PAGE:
September 15, 2002

Ruminating on Ruminating
Oh to have a two hour block once a week available to ruminate, to think, to plan, to dream! A block during which to pull together the disparate threads of our personality, to recognize our contradictions (dreams are about such – our desperate nightly gambol to make sense via nonsense…I see my dog dreaming and wonder what has him so agitated – the squirrel that got away? What disparate strands must his dogginess resolve at the end of the day – that he longs to run free but his master always has him on a leash?).

Thoreau referred to this block of time as having a “margin to life”, those white borders of emptiness framing each page of our life script. He longed for a wide margin, but a thin margin will do. Keeping a journal is a nightly attempt to ruminate, to organize, to let go of grievances against others but also against self. We all attempt consciously or subconsciously to make our lives artful, which is a way of saying to make sense of it, to realize that we are moving forward. To have nothing wasted is the aim of great art.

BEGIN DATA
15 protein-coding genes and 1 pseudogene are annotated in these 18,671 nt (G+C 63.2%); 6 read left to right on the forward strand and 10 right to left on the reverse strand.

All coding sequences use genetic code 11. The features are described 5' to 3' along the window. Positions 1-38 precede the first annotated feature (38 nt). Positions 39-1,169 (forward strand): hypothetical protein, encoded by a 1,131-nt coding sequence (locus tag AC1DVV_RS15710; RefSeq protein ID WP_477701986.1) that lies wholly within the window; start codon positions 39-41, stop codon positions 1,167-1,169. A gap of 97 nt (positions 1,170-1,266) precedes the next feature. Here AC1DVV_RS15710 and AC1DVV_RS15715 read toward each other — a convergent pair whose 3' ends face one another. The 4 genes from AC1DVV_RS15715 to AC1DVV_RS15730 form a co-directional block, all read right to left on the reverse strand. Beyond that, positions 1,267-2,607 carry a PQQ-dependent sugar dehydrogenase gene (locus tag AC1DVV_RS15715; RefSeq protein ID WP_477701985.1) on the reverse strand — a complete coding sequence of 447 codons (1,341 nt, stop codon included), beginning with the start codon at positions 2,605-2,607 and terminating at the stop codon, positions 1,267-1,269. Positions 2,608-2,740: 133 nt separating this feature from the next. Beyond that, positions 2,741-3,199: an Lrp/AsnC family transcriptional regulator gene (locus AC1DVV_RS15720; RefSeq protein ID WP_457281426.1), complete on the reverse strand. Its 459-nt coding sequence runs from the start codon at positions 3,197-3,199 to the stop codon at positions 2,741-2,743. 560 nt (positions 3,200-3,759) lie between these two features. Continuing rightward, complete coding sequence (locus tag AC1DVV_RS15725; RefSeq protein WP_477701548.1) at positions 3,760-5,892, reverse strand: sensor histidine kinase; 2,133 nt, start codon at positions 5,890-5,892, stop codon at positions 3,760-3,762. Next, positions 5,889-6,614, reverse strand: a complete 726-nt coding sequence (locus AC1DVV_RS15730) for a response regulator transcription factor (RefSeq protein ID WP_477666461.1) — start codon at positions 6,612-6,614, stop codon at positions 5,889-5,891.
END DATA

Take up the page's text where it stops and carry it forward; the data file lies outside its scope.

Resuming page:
Ruminating is especially effective while walking. A hike in the woods is the perfect setting. Thoreau said to “trust no thought arrived at sitting down”, which may sound extreme but there is something about the beauty of the surroundings that provoke one to appreciation, which is the ultimate aim of rumination. To appreciate where we are, what we’ve been given and where we are going. How can we serve God without appreciation, without thankfulness? If we can get into our heads His dramatic love for us, then we are thankful, and if we are thankful then we our more willing to serve. When we were newly converted, how easy it was to serve Him and others: we were so thankful.

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